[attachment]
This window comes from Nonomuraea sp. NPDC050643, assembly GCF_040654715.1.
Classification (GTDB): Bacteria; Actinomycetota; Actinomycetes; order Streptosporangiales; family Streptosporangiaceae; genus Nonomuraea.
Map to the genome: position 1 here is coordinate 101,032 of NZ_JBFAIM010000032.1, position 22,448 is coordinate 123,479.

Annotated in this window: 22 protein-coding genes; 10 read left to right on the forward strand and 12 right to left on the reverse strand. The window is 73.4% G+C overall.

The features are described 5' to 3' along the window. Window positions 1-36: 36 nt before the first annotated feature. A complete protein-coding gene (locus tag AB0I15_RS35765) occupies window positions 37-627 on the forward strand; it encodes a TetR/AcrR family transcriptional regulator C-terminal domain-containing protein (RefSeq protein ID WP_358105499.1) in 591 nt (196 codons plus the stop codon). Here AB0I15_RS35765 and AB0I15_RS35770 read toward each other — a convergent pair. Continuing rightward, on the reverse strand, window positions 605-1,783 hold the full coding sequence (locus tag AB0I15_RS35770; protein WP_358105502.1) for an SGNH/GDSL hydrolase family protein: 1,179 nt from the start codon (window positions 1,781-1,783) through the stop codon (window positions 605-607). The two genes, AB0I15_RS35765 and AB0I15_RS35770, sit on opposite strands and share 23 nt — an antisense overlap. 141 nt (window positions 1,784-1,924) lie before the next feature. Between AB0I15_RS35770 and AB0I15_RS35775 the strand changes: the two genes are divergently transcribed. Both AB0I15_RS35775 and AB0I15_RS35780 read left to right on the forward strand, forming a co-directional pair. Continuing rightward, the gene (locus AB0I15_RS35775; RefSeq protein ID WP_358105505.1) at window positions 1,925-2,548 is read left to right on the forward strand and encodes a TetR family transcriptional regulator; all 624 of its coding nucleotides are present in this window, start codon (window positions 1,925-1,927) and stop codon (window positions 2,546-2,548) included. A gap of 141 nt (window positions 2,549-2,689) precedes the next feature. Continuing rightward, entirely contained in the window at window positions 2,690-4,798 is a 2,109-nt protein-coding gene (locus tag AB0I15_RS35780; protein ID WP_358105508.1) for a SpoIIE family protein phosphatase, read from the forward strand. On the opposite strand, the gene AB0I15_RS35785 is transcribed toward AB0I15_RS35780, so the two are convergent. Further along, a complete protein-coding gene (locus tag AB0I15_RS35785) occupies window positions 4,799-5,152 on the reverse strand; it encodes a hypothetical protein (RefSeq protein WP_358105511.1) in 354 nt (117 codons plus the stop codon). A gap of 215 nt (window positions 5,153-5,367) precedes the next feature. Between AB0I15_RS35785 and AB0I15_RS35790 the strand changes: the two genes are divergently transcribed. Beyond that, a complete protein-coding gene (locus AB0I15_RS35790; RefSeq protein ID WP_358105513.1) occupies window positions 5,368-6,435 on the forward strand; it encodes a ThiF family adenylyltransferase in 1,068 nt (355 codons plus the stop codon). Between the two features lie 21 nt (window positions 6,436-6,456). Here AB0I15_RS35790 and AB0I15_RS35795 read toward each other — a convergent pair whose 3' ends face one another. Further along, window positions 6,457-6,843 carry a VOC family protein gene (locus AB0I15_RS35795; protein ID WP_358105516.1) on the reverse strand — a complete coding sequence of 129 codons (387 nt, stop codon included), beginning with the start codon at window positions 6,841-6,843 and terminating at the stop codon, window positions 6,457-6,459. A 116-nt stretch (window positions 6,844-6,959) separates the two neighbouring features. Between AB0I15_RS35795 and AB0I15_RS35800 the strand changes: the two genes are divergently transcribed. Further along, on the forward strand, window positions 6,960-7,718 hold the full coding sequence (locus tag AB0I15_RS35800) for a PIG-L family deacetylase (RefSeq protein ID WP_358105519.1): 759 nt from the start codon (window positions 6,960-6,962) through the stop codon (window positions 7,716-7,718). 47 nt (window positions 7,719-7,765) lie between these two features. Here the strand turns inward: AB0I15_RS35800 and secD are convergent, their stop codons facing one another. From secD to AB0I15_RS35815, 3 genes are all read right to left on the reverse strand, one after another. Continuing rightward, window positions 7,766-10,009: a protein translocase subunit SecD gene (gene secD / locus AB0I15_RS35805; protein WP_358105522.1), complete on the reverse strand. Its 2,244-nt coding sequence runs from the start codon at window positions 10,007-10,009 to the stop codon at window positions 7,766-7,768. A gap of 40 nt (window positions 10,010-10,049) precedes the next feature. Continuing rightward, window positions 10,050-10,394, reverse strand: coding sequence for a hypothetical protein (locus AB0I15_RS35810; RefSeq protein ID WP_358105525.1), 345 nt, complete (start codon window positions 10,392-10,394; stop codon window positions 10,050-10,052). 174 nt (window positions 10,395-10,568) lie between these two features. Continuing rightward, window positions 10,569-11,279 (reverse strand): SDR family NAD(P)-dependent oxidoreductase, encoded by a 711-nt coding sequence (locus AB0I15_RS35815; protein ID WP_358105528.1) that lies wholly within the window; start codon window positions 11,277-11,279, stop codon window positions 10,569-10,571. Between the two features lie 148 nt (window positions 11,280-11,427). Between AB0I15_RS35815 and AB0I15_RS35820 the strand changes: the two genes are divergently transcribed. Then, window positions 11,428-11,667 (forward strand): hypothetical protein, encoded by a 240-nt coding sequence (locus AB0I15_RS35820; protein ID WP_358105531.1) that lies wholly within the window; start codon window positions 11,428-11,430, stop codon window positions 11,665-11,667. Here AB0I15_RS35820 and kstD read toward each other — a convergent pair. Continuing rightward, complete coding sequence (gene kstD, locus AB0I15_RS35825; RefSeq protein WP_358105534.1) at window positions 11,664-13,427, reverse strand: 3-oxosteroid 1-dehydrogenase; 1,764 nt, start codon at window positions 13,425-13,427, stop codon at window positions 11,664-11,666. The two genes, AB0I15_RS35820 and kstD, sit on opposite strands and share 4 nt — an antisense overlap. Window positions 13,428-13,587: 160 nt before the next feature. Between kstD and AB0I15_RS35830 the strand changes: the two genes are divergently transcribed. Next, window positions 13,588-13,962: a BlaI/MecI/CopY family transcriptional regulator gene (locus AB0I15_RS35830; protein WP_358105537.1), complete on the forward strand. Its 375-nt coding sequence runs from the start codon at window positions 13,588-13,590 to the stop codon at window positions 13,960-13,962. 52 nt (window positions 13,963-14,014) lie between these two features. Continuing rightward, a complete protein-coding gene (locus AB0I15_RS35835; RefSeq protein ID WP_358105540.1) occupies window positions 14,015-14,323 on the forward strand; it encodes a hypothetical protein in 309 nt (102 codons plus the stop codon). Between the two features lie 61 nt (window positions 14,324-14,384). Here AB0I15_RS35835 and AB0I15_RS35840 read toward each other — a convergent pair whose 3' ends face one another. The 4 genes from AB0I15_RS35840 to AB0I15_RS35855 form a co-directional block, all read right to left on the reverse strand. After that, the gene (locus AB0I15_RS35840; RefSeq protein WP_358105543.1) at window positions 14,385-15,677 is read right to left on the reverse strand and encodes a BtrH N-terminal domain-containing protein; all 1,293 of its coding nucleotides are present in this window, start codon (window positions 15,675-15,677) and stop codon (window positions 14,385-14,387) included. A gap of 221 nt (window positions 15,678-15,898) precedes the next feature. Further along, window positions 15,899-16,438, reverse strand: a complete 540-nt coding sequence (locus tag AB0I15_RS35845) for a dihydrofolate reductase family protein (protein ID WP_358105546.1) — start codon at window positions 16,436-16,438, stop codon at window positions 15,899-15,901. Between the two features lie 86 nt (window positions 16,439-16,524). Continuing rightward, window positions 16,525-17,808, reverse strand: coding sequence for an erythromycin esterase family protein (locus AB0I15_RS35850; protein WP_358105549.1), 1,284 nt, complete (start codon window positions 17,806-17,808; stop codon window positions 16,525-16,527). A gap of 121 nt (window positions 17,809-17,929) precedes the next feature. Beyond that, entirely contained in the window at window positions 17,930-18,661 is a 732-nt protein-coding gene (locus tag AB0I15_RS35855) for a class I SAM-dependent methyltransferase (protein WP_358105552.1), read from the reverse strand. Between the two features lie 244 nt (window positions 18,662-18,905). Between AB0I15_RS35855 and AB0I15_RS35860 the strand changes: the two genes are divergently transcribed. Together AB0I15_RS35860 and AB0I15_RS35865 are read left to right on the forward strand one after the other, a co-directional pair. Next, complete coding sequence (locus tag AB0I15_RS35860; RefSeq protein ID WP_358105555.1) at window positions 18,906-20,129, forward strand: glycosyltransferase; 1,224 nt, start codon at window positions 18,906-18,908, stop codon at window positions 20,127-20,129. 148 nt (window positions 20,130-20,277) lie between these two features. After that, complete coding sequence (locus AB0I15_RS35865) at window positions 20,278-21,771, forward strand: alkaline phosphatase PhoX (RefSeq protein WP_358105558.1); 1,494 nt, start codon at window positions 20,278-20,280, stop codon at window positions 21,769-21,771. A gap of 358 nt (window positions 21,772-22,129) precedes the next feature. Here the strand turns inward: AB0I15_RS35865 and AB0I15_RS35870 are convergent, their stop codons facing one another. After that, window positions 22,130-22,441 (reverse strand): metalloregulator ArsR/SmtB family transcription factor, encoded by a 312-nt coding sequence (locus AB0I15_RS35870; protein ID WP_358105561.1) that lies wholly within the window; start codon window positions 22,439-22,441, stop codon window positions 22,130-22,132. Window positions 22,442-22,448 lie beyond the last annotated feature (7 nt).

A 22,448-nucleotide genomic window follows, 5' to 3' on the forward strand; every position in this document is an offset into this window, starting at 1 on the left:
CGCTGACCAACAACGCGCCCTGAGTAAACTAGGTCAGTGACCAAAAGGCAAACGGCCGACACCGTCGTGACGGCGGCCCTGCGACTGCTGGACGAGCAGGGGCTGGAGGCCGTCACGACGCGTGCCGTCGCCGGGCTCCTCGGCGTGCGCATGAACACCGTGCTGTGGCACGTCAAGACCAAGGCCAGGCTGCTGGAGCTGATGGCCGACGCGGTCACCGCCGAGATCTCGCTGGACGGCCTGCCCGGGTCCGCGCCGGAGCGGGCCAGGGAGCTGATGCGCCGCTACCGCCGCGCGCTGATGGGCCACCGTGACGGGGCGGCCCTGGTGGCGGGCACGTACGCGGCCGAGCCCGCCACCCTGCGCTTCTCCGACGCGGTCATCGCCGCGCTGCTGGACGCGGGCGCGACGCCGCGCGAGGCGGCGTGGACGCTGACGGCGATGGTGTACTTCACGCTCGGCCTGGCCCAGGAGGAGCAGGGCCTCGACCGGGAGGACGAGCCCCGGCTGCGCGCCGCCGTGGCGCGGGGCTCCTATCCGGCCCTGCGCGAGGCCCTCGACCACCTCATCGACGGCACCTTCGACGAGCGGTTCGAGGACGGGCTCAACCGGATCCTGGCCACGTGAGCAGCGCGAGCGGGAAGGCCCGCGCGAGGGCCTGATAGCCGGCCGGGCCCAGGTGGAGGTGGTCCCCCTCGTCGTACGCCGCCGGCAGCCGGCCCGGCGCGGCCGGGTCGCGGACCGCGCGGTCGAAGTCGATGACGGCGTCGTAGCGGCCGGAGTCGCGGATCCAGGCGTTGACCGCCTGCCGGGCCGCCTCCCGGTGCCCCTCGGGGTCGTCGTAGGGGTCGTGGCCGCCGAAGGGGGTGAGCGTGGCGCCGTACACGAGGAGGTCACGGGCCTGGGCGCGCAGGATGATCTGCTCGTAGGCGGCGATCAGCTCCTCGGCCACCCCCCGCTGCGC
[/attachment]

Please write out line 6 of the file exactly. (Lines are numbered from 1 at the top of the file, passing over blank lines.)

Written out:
A 22,448-nucleotide genomic window follows, 5' to 3' on the forward strand; every position in this document is an offset into this window, starting at 1 on the left: